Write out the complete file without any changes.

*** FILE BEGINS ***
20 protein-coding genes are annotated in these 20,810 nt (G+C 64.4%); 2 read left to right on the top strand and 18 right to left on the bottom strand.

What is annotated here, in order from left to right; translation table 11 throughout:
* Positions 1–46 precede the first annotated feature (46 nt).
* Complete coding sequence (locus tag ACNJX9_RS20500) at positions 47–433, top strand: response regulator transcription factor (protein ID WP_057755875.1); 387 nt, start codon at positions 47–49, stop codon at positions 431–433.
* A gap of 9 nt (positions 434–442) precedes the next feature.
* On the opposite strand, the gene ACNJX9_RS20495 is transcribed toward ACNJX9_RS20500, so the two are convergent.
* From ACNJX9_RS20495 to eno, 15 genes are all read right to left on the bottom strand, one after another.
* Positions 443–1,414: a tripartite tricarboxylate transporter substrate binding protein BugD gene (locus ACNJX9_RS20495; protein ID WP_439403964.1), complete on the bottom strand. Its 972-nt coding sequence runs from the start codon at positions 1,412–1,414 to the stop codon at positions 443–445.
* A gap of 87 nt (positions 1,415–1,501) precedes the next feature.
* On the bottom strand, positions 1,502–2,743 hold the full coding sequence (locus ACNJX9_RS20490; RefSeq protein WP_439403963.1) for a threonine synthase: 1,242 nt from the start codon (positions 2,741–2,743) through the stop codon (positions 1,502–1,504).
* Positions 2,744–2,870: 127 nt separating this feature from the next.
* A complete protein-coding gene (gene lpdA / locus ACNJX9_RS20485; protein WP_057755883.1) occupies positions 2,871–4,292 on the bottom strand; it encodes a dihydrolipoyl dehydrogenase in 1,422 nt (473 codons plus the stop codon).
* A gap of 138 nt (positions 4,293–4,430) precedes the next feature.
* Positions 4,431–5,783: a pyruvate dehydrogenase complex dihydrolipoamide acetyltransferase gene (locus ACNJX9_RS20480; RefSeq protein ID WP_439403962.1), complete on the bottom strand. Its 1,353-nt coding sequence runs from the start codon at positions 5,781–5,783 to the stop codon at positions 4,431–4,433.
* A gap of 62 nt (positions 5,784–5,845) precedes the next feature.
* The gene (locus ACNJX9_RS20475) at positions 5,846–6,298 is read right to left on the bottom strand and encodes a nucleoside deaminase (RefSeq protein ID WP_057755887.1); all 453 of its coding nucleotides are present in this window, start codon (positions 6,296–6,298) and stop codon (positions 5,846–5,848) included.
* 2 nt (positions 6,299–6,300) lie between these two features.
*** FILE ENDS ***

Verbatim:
20 protein-coding genes are annotated in these 20,810 nt (G+C 64.4%); 2 read left to right on the top strand and 18 right to left on the bottom strand.

What is annotated here, in order from left to right; translation table 11 throughout:
* Positions 1–46 precede the first annotated feature (46 nt).
* Complete coding sequence (locus tag ACNJX9_RS20500) at positions 47–433, top strand: response regulator transcription factor (protein ID WP_057755875.1); 387 nt, start codon at positions 47–49, stop codon at positions 431–433.
* A gap of 9 nt (positions 434–442) precedes the next feature.
* On the opposite strand, the gene ACNJX9_RS20495 is transcribed toward ACNJX9_RS20500, so the two are convergent.
* From ACNJX9_RS20495 to eno, 15 genes are all read right to left on the bottom strand, one after another.
* Positions 443–1,414: a tripartite tricarboxylate transporter substrate binding protein BugD gene (locus ACNJX9_RS20495; protein ID WP_439403964.1), complete on the bottom strand. Its 972-nt coding sequence runs from the start codon at positions 1,412–1,414 to the stop codon at positions 443–445.
* A gap of 87 nt (positions 1,415–1,501) precedes the next feature.
* On the bottom strand, positions 1,502–2,743 hold the full coding sequence (locus ACNJX9_RS20490; RefSeq protein WP_439403963.1) for a threonine synthase: 1,242 nt from the start codon (positions 2,741–2,743) through the stop codon (positions 1,502–1,504).
* Positions 2,744–2,870: 127 nt separating this feature from the next.
* A complete protein-coding gene (gene lpdA / locus ACNJX9_RS20485; protein WP_057755883.1) occupies positions 2,871–4,292 on the bottom strand; it encodes a dihydrolipoyl dehydrogenase in 1,422 nt (473 codons plus the stop codon).
* A gap of 138 nt (positions 4,293–4,430) precedes the next feature.
* Positions 4,431–5,783: a pyruvate dehydrogenase complex dihydrolipoamide acetyltransferase gene (locus ACNJX9_RS20480; RefSeq protein ID WP_439403962.1), complete on the bottom strand. Its 1,353-nt coding sequence runs from the start codon at positions 5,781–5,783 to the stop codon at positions 4,431–4,433.
* A gap of 62 nt (positions 5,784–5,845) precedes the next feature.
* The gene (locus ACNJX9_RS20475) at positions 5,846–6,298 is read right to left on the bottom strand and encodes a nucleoside deaminase (RefSeq protein ID WP_057755887.1); all 453 of its coding nucleotides are present in this window, start codon (positions 6,296–6,298) and stop codon (positions 5,846–5,848) included.
* 2 nt (positions 6,299–6,300) lie between these two features.